Morphological changes in Closterium cells treated with antibiotics are shown schematically in Figure 6. The primary effect of antibiotic treatment appears to be inhibition of chloroplast division to generate semicells with one chloroplast. Experiments with colchicine suggested that these peptidoglycan-effecting antibiotics did not inhibit cell division in C. psl. complex, because we could observe many cells after cell division. Without colchicine, divided cells can elongate to form crescent-shaped cells, although the number of chloroplasts stays at one. Then, cell division is inhibited, probably by the huge chloroplast in the cell. Finally, elongation without cell division causes the appearance of long cells and subsequent cell death. Defects in growth and cell division were not observed in P. patens treated with antibiotics , . While P. patens has about 50 chloroplasts per cell in normal conditions, only two chloroplasts exist within cells of the C. psl. complex. Thus, imperfections in chloroplast division may directly influence cell viability in Closterium.
Without ampicillin (left panel), each of two chloroplasts divides before septum formation. After cell division, the daughter cell restores the crescent-shaped morphology with expansion of the new semicell. Colchicine inhibits elongation of the new semicells at 2 mM. With ampicillin (right panel), cells divide without chloroplast division to form semicells with only one chloroplast. Because cells can elongate without colchicine, crescent-shaped cells with only one chloroplast form. Then, long cells with several nuclei appear due to inhibition of cell division. During a long cultivation, cells die off.
Materials and Methods
Algal Materials and Antibiotics
Closterium peracerosum–strigosum–littorale complex strain NIES-67 was supplied by the National Institute for Environmental Studies, Ibaraki, Japan. Cells were usually grown in 100 mL Erlenmeyer flasks containing 25 mL of nitrogen-supplemented medium (C medium; http://mcc.nies.go.jp/top.jsp) on a rotary shaker (100 rpm) in a climate-controlled chamber at 24°C under a 16/8-h light/dark cycle or under continuous light (50–60 µmol photon m−2 s−1).
The antibiotics used were ampicillin sodium (Nacalai Tesque, Inc, Kyoto, Japan), fosfomycin sodium, D-cycloserine, bacitracin, and vancomycin (Wako Pure Chemical Industries, Ltd., Osaka, Japan). Each antibiotic was used at three or four concentrations in the preliminary experiments. The effects were the same among the conditions at concentrations of 100, 250, 500 and 750 µM for ampicillin and D-cycloserine, we used at the 100-µM concentrations. Because bacitracin showed no obvious effect at concentrations of 100, 250, and 500 µM, we used the condition at the 100-µM concentration. Fosfomycin was used at a concentration of 750 µM, because higher concentration was more effective. For vancomycin, we used a 100-µM concentration, because vancomycin affected cell viability at higher concentrations.
Treatments with Antibiotics and Colchicine
Cells under a 16/8 h light/dark cycle were transferred into new medium with each antibiotic at 2 h after the light to dark shift. After 4–5 days cultivation, colchicine was added to the media to a final concentration of 2 mM. Because the frequency of cell division was stable after 4–5 days treatment, we used the cells at these days. Cells that divided in the dark period were observed at its end, because cells undergo cell division around 4 h after the beginning of the dark period . Colchicine was from Wako Pure Chemical Industries. Bright-field cell images without fixation were recorded with a CCD camera (Nikon DXM1200 or Zeiss Axiocam) under a microscope (Olympus BX60 or Zeiss Axioskop 2 plus).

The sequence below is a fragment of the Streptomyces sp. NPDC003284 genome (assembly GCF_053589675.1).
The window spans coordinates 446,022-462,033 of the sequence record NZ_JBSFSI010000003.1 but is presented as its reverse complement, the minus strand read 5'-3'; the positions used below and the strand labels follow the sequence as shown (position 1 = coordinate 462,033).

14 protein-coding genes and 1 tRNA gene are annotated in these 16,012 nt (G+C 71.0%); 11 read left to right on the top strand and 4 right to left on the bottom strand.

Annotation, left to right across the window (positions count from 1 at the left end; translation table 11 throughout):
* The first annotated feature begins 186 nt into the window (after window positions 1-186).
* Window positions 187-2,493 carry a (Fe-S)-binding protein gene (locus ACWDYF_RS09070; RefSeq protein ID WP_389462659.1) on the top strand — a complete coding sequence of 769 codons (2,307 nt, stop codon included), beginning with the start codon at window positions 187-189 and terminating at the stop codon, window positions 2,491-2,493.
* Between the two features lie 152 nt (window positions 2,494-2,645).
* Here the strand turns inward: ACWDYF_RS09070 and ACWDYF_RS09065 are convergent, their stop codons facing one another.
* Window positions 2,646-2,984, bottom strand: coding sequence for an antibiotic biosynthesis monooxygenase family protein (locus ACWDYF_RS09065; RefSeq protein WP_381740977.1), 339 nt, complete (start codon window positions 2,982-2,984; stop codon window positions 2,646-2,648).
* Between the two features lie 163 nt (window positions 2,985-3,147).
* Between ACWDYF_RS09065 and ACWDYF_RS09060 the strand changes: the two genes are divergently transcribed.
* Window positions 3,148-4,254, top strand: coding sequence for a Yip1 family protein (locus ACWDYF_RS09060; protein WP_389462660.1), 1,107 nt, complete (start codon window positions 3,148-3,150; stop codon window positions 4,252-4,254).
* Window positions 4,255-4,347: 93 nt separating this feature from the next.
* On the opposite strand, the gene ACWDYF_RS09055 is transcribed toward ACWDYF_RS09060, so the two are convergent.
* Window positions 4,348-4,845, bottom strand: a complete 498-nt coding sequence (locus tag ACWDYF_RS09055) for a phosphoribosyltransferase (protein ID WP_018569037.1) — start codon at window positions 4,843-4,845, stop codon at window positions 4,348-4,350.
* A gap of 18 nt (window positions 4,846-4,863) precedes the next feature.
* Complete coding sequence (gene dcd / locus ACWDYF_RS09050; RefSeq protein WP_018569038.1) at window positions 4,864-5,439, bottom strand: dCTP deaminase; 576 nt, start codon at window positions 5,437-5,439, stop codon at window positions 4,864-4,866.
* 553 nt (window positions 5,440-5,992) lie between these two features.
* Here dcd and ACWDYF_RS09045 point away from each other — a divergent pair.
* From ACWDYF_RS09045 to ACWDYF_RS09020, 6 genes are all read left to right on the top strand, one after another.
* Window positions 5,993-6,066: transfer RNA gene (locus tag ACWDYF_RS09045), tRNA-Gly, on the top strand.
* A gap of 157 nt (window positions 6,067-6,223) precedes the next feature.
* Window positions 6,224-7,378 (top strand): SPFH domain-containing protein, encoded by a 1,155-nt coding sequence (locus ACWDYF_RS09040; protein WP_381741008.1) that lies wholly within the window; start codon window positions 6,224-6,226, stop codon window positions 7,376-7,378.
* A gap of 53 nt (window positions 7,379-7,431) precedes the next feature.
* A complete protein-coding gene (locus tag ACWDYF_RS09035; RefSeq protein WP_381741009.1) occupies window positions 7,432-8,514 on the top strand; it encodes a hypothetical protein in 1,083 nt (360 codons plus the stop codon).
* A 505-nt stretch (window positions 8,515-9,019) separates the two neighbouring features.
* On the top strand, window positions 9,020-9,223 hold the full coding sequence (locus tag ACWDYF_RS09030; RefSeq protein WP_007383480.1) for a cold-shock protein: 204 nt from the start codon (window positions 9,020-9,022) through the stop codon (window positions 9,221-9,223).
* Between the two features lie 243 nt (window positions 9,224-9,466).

To remove ampicillin, ampicillin-treated cells were washed twice with C medium, and transferred into medium with 2 mM colchicine at 2 h after light to dark shift on day four. In the control experiment, with continuous ampicillin treatment, we added ampicillin in addition to colchicine. At the end of the dark period, the concentration of colchicine was increased to 4 mM. While colchicine at 2 mM inhibits the elongation of semicells without interfering with cell division of C. psl. complex, colchicine at 4 mM inhibits cell division in addition to the elongation of new semicells, . Cells were observed at the end of the light period.
For continuous observation of ampicillin-treated cells, Closterium cells were grown under 24 h light conditions. The growth of Closterium cells was monitored by counting living cell numbers under a microscope every day after ampicillin treatment. At the same time, we classified cells into four types: cells with two chloroplasts, cells with one chloroplast, long cells with irregular chloroplasts, and dead cells. To determine the level of each cell type, we enumerated dead and living cells.
Cells cultured for five days in the presence of ampicillin were used. For electron microscopic observations, samples were fixed in 2% glutaraldehyde and 0.2% tannic acid buffered with 50 mM sodium cacodylate, and in a 1% osmium tetroxide aqueous solution containing 0.05% potassium hexacyanoferrate (II), dehydrated through an ethanol series, and embedded in Quetol-651 resin. Thin sections were cut and stained with uranyl acetate and lead citrate and then observed with a JEM-1200EX electron microscope (JEOL, Tokyo, Japan).
We thank Profs. H. Sekimoto (Japan Women’s University) and H. Hashimoto (University of Tokyo) for technical advice and discussion, and Ms. N. Katayama (Kumamoto University) for technical assistance.
Conceived and designed the experiments: HT. Performed the experiments: HM KT HS. Analyzed the data: HM HT. Contributed reagents/materials/analysis tools: KT ST HT. Wrote the paper: HT.